Sleep and Your Genes

A good night’s sleep is invaluable – priceless, even – but so many people know the frustration of not being able to regularly sleep well.

Not getting enough quality sleep can lead to many chronic diseases such as diabetes, obesity, dementia, and heart disease. Yes, sleep really is that important! 

Sleeping well involves many factors and genetics plays a role in some sleep disorders. Looking at the genetic basis of sleep disorders may give you ideas on which path to take to fix the problem.

What is sleep and why do we need it?

So this turns out to be a more difficult question to answer than you would think.

We are asleep for about a third of our lives. All animals, both big and small, sleep. So you would think that scientists would know exactly why and how sleep works…  Instead, we have almost as many questions about sleep as we have answers.

Let’s look at the definition of sleep from a prominent sleep medicine textbook: “Sleep is a recurring, reversible neuro-behavioral state of relative perceptual disengagement from and unresponsiveness to the environment. Sleep is typically accompanied (in humans) by postural recumbence, behavioral quiescence, and closed eyes.”[ref]

Yep – big words for laying down, closing your eyes, and going to sleep.  The important thing here, though, is what goes on in the brain while you sleep.  While your body is inactive (hopefully), your brain is doing some pretty cool and weird stuff while you sleep. And there are different metabolic processes going on in your body while you are asleep.

Why is sleep so important?

While you sleep, your brain consolidates memories — it makes the things that you learned during the day stick in your brain. This has been known for a long time and is something that researchers frequently experiment with.[ref]  Recently, researchers experimented with just decreasing certain stages of sleep and showed that the neuroplastic changes to the brain in learning happen specifically during deep sleep.[ref]

Studies of sleep deprivation show that there can be devastating consequences.

  • In general, sleep deprivation causes a decrease in speed and accuracy in tests for attention, working memory, processing speed, short-term memory, and reasoning.[ref]
  • Drowsy driving due to sleep deprivation caused one-third of accidents in a survey of commercial truck drivers.[ref]
  • According to the NTSB, going more than 20 hours without sleep is equivalent to driving legally drunk. And your risk of being in a car crash goes up 3-fold![ref]
  • This pretty much sums up the rest of the effects of sleep deprivation: ‘studies have shown that short sleep duration is associated with an increased incidence of cardiovascular diseases, such as coronary artery disease, hypertension, arrhythmias, diabetes, and obesity, after adjustment for socioeconomic and demographic risk factors and comorbidities.'[ref]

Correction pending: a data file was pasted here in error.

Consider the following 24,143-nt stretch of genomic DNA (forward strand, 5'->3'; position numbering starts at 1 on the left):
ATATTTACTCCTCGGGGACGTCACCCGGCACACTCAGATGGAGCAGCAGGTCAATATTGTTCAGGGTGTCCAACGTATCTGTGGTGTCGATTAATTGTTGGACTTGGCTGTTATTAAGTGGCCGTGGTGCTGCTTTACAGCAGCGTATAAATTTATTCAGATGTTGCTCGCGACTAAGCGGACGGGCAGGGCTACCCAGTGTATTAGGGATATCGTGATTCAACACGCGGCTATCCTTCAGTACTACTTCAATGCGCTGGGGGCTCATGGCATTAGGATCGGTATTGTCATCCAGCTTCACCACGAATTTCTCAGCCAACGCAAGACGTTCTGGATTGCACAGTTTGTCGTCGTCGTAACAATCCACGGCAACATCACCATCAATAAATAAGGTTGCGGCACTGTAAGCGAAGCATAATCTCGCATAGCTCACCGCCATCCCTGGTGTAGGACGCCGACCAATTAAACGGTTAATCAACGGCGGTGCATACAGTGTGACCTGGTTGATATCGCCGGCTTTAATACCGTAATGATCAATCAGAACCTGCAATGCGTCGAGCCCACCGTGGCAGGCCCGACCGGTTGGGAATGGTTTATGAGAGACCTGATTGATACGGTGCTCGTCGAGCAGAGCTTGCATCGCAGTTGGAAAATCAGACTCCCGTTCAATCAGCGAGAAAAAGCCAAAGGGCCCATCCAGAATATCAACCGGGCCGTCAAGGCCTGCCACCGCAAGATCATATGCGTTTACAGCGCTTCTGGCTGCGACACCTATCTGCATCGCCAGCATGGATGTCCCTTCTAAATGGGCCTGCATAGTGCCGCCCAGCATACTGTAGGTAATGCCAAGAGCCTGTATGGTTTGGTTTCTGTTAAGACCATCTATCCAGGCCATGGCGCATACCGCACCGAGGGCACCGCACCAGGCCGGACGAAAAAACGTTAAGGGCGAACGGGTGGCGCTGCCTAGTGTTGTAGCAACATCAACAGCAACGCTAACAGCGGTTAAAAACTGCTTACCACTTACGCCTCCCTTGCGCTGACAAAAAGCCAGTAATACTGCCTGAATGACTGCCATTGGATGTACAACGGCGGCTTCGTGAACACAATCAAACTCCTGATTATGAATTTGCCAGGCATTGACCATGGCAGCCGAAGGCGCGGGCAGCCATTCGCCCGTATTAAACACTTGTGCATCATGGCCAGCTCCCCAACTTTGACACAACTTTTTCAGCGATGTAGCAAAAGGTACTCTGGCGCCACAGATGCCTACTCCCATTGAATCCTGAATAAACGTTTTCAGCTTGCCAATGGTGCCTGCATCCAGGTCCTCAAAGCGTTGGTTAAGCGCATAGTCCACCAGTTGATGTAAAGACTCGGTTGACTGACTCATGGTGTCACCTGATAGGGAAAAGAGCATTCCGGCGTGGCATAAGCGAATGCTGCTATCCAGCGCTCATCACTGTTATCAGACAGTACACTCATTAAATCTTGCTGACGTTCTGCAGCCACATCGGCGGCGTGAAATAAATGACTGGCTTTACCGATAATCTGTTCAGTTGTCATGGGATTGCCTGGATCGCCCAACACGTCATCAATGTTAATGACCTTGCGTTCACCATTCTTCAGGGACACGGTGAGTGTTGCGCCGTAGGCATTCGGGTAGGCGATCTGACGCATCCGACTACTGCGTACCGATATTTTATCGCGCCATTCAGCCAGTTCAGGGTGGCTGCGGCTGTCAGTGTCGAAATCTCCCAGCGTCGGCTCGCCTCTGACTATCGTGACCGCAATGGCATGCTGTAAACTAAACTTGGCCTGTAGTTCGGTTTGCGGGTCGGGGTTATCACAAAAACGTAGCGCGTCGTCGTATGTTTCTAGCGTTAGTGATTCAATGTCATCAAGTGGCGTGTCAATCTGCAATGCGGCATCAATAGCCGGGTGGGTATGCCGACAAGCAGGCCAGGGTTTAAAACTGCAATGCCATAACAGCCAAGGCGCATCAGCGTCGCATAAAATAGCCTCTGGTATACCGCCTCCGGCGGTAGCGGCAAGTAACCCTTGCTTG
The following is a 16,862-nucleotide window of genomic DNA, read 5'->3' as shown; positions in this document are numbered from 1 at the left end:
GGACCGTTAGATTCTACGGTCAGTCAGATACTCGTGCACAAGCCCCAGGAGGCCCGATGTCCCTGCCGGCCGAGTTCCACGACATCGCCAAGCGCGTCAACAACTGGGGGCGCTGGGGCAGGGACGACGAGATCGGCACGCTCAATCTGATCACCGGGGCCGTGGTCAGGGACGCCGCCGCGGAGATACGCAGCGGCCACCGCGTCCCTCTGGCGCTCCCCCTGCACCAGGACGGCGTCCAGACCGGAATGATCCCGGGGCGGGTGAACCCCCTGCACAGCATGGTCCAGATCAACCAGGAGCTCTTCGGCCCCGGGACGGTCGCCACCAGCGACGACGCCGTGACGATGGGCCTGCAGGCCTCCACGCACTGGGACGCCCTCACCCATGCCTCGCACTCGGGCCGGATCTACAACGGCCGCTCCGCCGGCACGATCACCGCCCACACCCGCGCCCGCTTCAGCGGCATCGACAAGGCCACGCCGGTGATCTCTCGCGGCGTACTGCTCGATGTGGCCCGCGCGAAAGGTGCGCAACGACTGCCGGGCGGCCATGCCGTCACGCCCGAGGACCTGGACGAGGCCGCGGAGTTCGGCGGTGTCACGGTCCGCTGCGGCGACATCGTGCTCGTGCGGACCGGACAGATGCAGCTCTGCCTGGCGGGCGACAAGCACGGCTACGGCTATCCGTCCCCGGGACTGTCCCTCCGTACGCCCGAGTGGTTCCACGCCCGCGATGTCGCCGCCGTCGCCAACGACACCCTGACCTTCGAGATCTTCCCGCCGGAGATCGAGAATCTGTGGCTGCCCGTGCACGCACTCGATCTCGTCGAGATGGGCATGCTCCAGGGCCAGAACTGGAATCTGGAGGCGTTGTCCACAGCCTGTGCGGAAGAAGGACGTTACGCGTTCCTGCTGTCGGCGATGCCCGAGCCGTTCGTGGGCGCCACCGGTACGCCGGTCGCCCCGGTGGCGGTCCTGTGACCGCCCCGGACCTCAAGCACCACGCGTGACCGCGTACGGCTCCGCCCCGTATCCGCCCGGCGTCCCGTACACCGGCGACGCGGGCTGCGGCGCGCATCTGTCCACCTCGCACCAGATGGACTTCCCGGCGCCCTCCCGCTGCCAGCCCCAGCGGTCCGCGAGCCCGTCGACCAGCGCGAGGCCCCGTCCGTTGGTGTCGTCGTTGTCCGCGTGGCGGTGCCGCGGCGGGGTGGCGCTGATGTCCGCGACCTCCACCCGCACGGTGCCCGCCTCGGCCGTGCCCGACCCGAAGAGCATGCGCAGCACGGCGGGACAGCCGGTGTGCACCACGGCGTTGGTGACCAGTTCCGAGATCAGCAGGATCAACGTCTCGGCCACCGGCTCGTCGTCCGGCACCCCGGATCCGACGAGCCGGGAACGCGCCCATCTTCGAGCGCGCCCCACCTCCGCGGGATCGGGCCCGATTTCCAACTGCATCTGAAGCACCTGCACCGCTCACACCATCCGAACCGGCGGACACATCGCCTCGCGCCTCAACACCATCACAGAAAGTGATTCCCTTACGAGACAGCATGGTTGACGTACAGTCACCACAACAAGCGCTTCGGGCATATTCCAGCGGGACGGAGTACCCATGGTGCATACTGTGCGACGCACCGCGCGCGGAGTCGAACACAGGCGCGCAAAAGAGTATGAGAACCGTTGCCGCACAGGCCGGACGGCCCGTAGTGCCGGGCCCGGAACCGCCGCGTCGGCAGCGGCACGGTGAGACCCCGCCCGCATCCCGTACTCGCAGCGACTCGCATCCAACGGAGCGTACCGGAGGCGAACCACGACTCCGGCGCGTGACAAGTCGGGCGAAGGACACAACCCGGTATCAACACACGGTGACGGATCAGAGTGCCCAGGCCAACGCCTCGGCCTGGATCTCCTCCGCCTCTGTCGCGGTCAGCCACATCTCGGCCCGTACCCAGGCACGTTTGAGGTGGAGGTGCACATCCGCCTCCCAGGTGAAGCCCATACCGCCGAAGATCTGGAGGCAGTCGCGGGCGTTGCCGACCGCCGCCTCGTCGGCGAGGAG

Stages of sleep:

When you sleep, your brain goes through different periods of activity categorized as slow-wave sleep and REM (rapid eye movement) sleep. Slow-wave sleep further breaks broken down into deeps sleep and lighter sleep. About 50% of sleep in adults is light, non-REM sleep.

Most of your deep sleep comes during the early part of the night, while the latter half of the night has much more REM sleep.[ref]

What causes you to feel sleepy?

We feel the need to sleep each night due to two causes: our natural circadian rhythm and increased homeostatic sleep drive.

The homeostatic sleep drive is what researchers call the build-up over the course of the day for the need to sleep. This is mainly driven by a build-up of adenosine in the brain, which is then cleared out during sleep.  Adenosine, part of the ATP (adenosine triphosphate) molecule, is used for cellular energy. As you use energy over the course of the day, you build up adenosine in the brain. (Caffeine makes you feel more awake by blocking the adenosine receptors)[ref]

How do genetics affect sleep?

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More to read:

Circadian Rhythms: Genes at the Core of Our Internal Clocks

Circadian Rhythms: Of Owls, Larks, and Alarm Clocks

Narcolepsy, the Sleep Disorder, Linked to Immune System Problem

*article originally published July 2015, updated April 2019*

About the Author:
Debbie Moon is the founder of Genetic Lifehacks. Fascinated by the connections between genes, diet, and health, her goal is to help you understand how to apply genetics to your diet and lifestyle decisions. Debbie has a BS in engineering and an MSc in biological sciences from Clemson University. Debbie combines an engineering mindset with a biological systems approach to help you understand how genetic differences impact your optimal health.